Cast of Critters

I’d love to introduce you to the current cast of critters on Heart & Bones Hollow.

Let’s start with our faithful dogs. Scamper has been with us the longest. A 3-year-old Cattle dog/hound (?) mix, he has just come into his own and is proving to be a fiercely loyal and obedient dog. Through no good training of my own, he comes immediately when called and will “go home” even when he desperately wants to be by my side. He wants nothing more in life than to rest his head on my knee and accompany me on all my adventures around the farm.

photo by Theresa White

Sirius Black came to us this past summer. She is a 9 month old black lab mix and is every bit a puppy. Loving and eager. Boundless energy. Rambunctious and playful. She is always tugging at Scamper to play. You can tell she wants to be a good dog, but her little body just can’t stop wiggling long enough follow commands. Unfortunately she has killed more than her fair share of chickens. So, we’ve been working with her closely to try to turn her into a good farm dog. Send her all your good, chicken friendly wishes!


Gryffindor is our newest dog addition – a five-year old Anatolian Shepherd. He came to us from some friends who were downsizing their homestead. As their livestock guardian dog, he protected their pigs at night and hung out with them in the house during the day. We have kept this routine for him and sleep more soundly at night knowing Gryffindor is patrolling the woods and keeping us all safe. Gryffindor is different from any dog I have ever owned – smart and able to think for himself. He does not do tricks or come when called, but not because he doesn’t understand what is being asked. He is calm and steady, affectionate but only on his terms. He is always on guard, even when he appears to be sleeping. We all feel more safe with him around.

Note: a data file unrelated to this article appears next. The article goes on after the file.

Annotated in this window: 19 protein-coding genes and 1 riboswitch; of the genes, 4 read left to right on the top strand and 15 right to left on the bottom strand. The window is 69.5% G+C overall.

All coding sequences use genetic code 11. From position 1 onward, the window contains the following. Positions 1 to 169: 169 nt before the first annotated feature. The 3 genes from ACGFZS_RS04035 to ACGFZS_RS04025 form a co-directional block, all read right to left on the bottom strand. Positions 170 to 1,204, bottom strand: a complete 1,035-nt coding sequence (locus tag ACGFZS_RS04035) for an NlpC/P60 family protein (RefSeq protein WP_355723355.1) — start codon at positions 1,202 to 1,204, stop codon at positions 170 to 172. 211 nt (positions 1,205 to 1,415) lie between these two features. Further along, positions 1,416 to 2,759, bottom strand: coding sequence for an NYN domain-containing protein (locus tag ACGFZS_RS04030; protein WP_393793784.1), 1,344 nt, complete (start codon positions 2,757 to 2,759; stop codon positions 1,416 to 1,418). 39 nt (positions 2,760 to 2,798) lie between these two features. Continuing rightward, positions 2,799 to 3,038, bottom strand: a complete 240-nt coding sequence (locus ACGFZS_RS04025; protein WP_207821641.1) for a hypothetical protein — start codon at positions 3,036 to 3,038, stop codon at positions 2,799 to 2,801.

Fido is our old man cat. He has been with me for 13 years and enjoyed an earlier career as a mouser. These days he spends his time lounging on the deck and begging for attention as we bustle through our day. I expect his days with us our numbered, but we’ll keep loving on him right up to the end.

Two new cats joined us this week – Professor McGonagall and Crookshanks (have you noticed the Harry Potter theme yet?). Young and playful, they are here to help with a little rodent problem. And so far they’ve also been really generous with the snuggles!

Bridging the gap between pet and livestock are our goats. We currently have five and are hoping that number increases with some new kids in February! Four of them are mini lamanchas and one is a full-sized lamancha. We got Chocolate and Caramel as week old, bottle babies. They are incredibly sweet and love to be snuggled. Caramel has even come to church with us for the annual Christmas pageant! Milkway was born on the farm in February. He has grown into a handsome and very eager buck. Hopefully he has done his job well and we’ll have lots of new kids to play with! Moonpie is a wether (a castrated male) who is Milkway’s companion. He’s a sweet boy, but a bit timid. Creme Brulee is our full sized lamancha. She came to us in milk and was a fabulous milker giving almost 3/4 gallons per milking. She is easy to handle and so quiet, an unusual trait for goats. Unfortunately she managed to rip her teat on something a few weeks ago. Despite immediate vet attention and ongoing care, it seems likely she is going to lose that teat and certainly her milking career is over.

photo by Theresa White

At this time we have seven pigs. All Gloucestershire Old Spots a heritage breed know for their docility and great tasting meat. Originally bred in England, they were good homestead and orchard pigs. Legend has it that their black spots developed from the falling fruit hitting them as they rooted around the orchard. We love their easy-going nature and the way their big, floppy ears flap as they run.


Our chicken flock has 13 hens of various breeds. They roam free around the farm helping to control pests and giving us eggs. They love to set up a daily easter egg hunt for us. As soon as we discover their hiding place, they find a new and even more secluded place to lay.  We haven’t had much luck with roosters and kids mixing, so we are currently roosterless. The girls don’t seem to mind.


And finally, Piccolo, a lion head rabbit. We’ve had Piccolo about 2 years now. I got him just before our first ever rabbit harvest because I needed one rabbit who would only ever be for snuggling. Turns out he’s kind of a loner. We tried to put his cage near the other rabbits, but he bit off another rabbit’s nose through the cage! He did, accidentally, father two litters of rabbit kits with our American Blue does. One of his offspring now lives with friends of ours; and Sunny Jim, unlike his father, is quite the friendly bunny. This summer we decided to stop raising rabbits, but Piccolo will get to live out his life here with his rabbit palace all to himself, just the way he likes it.

That brings our current critter count to 33. It’s a lot to manage, but they bring us so much joy and all provide such vital functions on the farm.

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